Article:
1. #1 Joshua Zelinsky
    June 8, 2009

    I doubt you’d actually need the reference to do the straightforward integration method. The proof is technically unpleasant but there are no steps that are inherently difficult or tricky. It just takes forever.

  2. #2 Eric Lund
    June 8, 2009

    I can sketch the proof easily. As Joshua says, it’s not too difficult to generalize spherical coordinates to N dimensions. Proof would be by induction: you have already shown that it holds for N <= 3; all you need to do is to show that assuming it to be true for some arbitrary N implies that it also holds for N + 1 (or N + 2, in a pinch). Of course, carrying out the proof would take some tedious effort, but it would still be straightforward.

  3. #3 Eric Lund
    June 8, 2009

    (Reposting with correct HTML code)

    I can sketch the proof easily. As Joshua says, it’s not too difficult to generalize spherical coordinates to N dimensions. Proof would be by induction: you have already shown that it holds for N <= 3; all you need to do is to show that assuming it to be true for some arbitrary N implies that it also holds for N + 1 (or N + 2, in a pinch). Of course, carrying out the proof would take some tedious effort, but it would still be straightforward.

  4. #4 Helge Weissig
    June 8, 2009

    Are there any cases where n is not a positive integer? Otherwise, you can replace the gamma function with ‘(n – 1)!’, correct?

  5. #5 Matt Springer
    June 8, 2009

    Good points. I suppose I could do it without a reference. But I really wouldn’t want to!

    Helge: For our purposes n is always a positive integer, but that still leaves us with a non-integer as the argument for the gamma function for odd n. Either way I’m told that in pure math the expression is also meaningful for non-integer n. I’ve not yet come across a physical reason to need the concept generalized that far. But weirder things have happened, and for all I know volumes of irrational-dimensional hyperspheres may be important in some strange regions of theoretical physics.

  6. #6 Thony C.
    June 8, 2009

    To solve your apparent language difficulties it is, the area ‘enclosed’ by a circle and the volume ‘enclosed’ by a sphere.

  7. #7 djlactin
    June 8, 2009

    Ummm. I just followed your link the the gamma function and found that for real integers (as opposed to complex numbers), Gamma(n) = (n – 1)! (where the ! here used in both senses). Since you were focusing on real integers, why mess with our heads like that?factorial.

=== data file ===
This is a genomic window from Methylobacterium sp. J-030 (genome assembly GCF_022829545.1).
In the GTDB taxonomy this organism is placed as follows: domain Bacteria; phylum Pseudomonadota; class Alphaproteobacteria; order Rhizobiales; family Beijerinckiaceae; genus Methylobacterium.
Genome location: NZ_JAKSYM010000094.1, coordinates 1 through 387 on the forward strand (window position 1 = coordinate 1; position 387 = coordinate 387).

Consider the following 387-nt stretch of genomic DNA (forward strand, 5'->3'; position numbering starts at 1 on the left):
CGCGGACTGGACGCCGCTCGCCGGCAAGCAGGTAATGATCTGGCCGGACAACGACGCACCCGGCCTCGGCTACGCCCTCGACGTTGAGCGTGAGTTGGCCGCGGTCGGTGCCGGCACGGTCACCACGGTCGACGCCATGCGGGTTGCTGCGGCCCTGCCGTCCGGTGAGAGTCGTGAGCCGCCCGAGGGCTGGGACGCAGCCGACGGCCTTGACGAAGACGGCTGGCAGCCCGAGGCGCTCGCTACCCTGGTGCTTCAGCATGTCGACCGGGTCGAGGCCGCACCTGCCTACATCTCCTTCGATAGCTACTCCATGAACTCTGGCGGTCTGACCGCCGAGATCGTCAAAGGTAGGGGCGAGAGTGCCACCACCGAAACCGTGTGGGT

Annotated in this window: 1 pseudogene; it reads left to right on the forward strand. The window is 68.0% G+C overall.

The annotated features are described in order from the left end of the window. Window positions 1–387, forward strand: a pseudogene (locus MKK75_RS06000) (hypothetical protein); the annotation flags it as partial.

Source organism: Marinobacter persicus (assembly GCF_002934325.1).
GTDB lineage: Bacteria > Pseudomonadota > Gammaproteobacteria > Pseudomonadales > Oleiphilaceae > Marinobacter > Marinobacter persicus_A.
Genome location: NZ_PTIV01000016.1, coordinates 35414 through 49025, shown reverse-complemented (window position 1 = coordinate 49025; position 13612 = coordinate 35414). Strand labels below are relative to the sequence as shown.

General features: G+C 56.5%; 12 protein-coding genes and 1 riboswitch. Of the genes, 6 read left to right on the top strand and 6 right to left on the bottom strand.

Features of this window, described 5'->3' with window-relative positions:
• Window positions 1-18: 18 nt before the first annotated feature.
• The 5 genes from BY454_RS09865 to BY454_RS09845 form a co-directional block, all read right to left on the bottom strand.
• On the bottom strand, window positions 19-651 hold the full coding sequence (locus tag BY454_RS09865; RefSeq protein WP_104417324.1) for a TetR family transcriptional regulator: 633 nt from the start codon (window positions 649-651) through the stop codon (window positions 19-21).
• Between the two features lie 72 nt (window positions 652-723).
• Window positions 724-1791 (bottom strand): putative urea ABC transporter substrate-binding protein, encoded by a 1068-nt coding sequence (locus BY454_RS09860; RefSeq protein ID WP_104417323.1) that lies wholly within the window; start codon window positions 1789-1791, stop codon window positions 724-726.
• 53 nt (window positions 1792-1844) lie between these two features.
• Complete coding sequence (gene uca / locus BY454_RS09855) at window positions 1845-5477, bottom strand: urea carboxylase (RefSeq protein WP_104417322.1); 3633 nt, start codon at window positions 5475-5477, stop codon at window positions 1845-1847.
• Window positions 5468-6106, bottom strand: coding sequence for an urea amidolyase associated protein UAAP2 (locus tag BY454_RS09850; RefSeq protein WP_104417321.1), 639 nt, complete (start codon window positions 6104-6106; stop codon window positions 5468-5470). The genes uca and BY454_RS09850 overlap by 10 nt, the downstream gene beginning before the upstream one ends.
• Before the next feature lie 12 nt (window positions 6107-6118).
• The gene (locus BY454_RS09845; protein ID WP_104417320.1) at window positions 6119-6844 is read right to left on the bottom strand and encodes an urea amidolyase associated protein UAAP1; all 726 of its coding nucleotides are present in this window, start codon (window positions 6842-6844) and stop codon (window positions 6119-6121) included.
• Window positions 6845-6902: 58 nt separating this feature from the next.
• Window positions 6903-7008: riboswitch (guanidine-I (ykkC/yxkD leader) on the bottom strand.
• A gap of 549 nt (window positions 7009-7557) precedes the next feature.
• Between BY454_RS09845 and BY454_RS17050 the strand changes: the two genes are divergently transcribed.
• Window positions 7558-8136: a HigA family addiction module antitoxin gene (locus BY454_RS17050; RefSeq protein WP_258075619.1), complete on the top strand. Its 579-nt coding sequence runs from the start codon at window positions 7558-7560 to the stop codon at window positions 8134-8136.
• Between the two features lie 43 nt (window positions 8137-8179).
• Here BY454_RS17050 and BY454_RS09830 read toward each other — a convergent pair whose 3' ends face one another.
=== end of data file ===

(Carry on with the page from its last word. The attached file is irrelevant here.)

8. #8 djlactin
    June 8, 2009

    Oh I see now: (n/2) + 1 is not an integer for odd n.

  9. #9 meichenl
    June 8, 2009

    If you were doing pure geometry, you wouldn’t want to define a circle at all. The definition uses the concept of sets, which is another area of mathematics. Instead, “circle” would be an undefined concept like “line”, “point”, “congruent”, etc. Then you’d need some axioms about circles. I don’t think many geometers take that approach, though.

  10. #10 ivansml
    June 8, 2009

    Interesting post! Another funny fact about volume of N-dim. sphere with unit radius is that for N > 5 the volume actually starts to decrease with more dimensions. When I heard that in my calculus lecture, I found it quite intriguing (although the interest faded away somewhat after our prof. filled several blackboards while proving the formula).

  11. #11 Dustron
    June 8, 2009

    Interesting post, indeed! I can’t help but wonder if we’ll ever get over the arbitrary convention of designating 3.1415… with its own special symbol. It seems that the square root of pi is a much more interesting constant, deserving its own symbolic representation (pick a Greek letter, I say gamma); it would certainly make the above formula appear more elegant. Then Gamma(1/2)=gamma; that’s easy enough to remember. The area of a circle would be (gamma*r)^2. Redefine the Euclidean norm to include multiplication by gamma (R=gamma*r), and Area = R^2. Or, more generally, Vn=R^n/Gamma(n/2+1), and voila, no more stupid pi. Of course, this would make formulas for squares more complicated, but so what.

  12. #12 Larry Ayers
    June 8, 2009

    I love these Sunday Function posts, Matt! Thanks for taking the time to write them up. I’m more-or-less mathematically illiterate, but I can follow your descriptions and elucidations.

  13. #13 Avi Steiner
    June 8, 2009

    According to Wolfram Alpha ( http://www93.wolframalpha.com/input/?i=volume+of+an+n-sphere&a=*DPClash.GeometryE.n!-sphere-_**Hypersphere.\u0002n-.dflt-&a=*DPClash.GeometryP.volume-_*Volume- ), the n-volume is actually

            n/2  n
       2 pi    r
      n Gamma(n/2)

  14. #15 Anonymous
    June 8, 2009


    Ahah! I see! Thanks!

  15. #16 Freiddie
    June 9, 2009

    It’s a little awkward that the “2-sphere” and “3-sphere” that you mentioned would actually be written as S^1 and S^2 respectively.

  16. #17 kiwi
    June 9, 2009

    Sorry Dustron but gamma is already taken
    In particular it is -Gamma’(1).

    Indeed these “volumes” go to zero as n increases, and they do so very rapidly. For n=50 the unit “sphere” has “volume” 1.7×10^(-13).

  17. #18 Anonymous
    June 9, 2009

    “Another funny fact about volume of N-dim. sphere with unit radius is that for N > 5 the volume actually starts to decrease with more dimensions.”

    Now that’s interesting. Does it approach a minimum value? Surely it can’t go to zero. That would just be wrong somehow. Must find time to play with this.

  18. #19 Uncle Al
    June 10, 2009

    N-dimensional spheres trivially prove central management cannot succeed (unless it is exponentially tyrannical).


  19. #20 Mike
    June 16, 2009


    Non-integer volumes are used in Dimensional regularization in field theory as a tool for calculating the finite bits of divergent diagrams. It gets some use in condensed matter and nuclear theory.